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Tarantino is Wasting His Talent

April 13, 2007

Mark Harris, of Entertainment Weekly, has written a great column about how Quentin Tarantino has been making homages to bad movies not many people really liked–or watched–for going on a decade and a half now. I couldn’t agree more; Reservoir Dogs and Pulp Fiction are masterpieces but everything after (I’ll exclude Grindhouse, because I haven’t seen it yet) has been of dubious quality. The movies are too long, the dialogue needs serious editing, the storytelling isn’t remotely as tight, well-paced and inventive as his first two films. Worst of all, he seems to have completely lost the knack for creating believable characters. His movies aren’t about people anymore; they’re about B-movie cliches, and while that might be entertaining, it makes it hard to care.

My favorite line from Harris’ column?

His fixation on 1970s subgenres has now lasted longer than the 1970s themselves.

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5 Comments leave one →
  1. bro permalink
    April 13, 2007 8:35 pm

    I wont try to defend the indefensible (i.e. Jackie Brown) but I stand by Kill Bill 1. It’s a terrific action movie, and the fight staging and cinematography are astounding. Maybe it doesnt have any characters as memorable as Jules or Mr. Blonde, or the clever dialogue of Dogs and Fictions, but the fight scenes and various character intro sequences more than make up for it. Kill Bill 2 was necessarily padded (and suffers for it) since there was only originally supposed to be one movie, but I’d be interested in seeing his original vision. It seems to me you and Mr. Harris are being a little harsh, since Tarantino has only directed 3 1/2 films since the two masterpieces.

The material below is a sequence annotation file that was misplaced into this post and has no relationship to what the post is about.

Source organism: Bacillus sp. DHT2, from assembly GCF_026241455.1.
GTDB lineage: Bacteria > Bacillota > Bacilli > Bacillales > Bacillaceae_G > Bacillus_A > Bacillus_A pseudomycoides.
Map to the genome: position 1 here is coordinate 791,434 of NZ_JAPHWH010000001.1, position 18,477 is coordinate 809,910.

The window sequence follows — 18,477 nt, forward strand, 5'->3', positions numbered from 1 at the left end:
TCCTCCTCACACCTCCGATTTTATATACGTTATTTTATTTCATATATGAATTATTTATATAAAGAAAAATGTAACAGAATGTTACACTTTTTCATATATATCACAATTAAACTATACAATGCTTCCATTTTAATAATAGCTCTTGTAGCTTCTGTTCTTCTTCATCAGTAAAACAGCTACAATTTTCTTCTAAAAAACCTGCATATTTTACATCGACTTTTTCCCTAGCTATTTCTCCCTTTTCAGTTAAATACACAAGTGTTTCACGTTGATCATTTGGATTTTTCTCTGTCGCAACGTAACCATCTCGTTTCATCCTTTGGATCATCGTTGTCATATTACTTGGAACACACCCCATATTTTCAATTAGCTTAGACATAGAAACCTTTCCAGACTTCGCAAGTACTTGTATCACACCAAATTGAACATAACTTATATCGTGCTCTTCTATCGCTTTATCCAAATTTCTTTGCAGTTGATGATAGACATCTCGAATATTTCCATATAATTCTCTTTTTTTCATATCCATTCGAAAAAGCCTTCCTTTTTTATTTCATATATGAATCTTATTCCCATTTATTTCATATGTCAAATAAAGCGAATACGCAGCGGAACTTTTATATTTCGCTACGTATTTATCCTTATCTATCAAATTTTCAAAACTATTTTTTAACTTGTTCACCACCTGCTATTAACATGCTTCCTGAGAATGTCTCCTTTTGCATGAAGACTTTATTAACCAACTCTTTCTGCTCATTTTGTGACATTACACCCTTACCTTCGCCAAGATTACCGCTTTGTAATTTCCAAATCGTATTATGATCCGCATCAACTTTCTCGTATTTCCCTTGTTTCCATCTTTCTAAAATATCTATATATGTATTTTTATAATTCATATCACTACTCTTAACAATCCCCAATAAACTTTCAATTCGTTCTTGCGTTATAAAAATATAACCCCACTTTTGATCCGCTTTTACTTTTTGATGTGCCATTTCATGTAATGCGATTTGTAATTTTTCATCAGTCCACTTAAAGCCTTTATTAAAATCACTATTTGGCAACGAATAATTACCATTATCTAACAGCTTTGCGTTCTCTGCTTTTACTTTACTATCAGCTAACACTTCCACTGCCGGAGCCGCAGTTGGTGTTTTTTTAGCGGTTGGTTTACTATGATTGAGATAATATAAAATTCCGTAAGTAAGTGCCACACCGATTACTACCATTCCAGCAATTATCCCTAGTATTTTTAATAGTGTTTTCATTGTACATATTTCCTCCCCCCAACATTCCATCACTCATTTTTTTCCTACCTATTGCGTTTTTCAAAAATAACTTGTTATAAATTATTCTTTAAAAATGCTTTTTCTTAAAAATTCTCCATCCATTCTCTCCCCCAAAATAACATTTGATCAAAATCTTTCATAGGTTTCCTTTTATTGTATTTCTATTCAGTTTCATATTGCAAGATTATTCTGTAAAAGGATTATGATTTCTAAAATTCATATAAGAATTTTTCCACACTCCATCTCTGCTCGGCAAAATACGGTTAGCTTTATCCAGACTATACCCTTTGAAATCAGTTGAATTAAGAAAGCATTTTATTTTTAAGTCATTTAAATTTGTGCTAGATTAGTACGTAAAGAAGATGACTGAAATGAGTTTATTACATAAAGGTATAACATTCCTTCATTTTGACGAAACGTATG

2. April 14, 2007 6:09 am

    True enough, but those first two films gave a glimpse of such an enormous talent that one can’t help but be disappointed by the films that have followed. If we didn’t think he was a once-in-a-generation kind of directorial talent, potentially on the level of Coppola or Hitchcock, we wouldn’t be complaining about his more recent movies. Luckily, directors often keep their sharpness well into their 60s so Tarantino has several decades to cement his reputation. (Although, by the same age, Scorsese had made Taxi Driver, Mean Streets and Raging Bull, and Coppola had made both Godfathers, The Conversation and Apocalypse Now, so Tarantino better get busy.)

  3. April 15, 2007 6:34 pm

    The best thing about “Grindhouse” is the fake coming attractions, which (as far as I know) weren’t directed by Tarantino or Rodriguez. So, for me, it’s another Tarantino disappointment.

  4. bro permalink
    April 16, 2007 7:31 pm

    I just saw Grindhouse, it certainly does not go in the masterpiece column, but i’m happy to say it’s not another jackie brown. That being said, I can fairly safely say that I will never see Grindhouse again, because as enjoyable as it was, there was absolutely no substance in either half. Certainly that’s intended, but still does not lead to repeat viewings. Perhaps it would make a difference if I (or based on the disappointing box office, the movie-going public,) were more familiar with the crappy zombie or car movies they’re referencing.

  5. May 13, 2007 6:53 pm

    I agree with “bro”. I loved Kill Bill, and for someone who had never seen a Tarrantino film, I was admittedly dubious. But, I will say, it made such an impact on me that I went out and rented Pulp Fiction and Resevoir Dogs. I won’t say – as some would – that he is the greatest american film maker, but I did love that particular set of films (KB 1 and 2).

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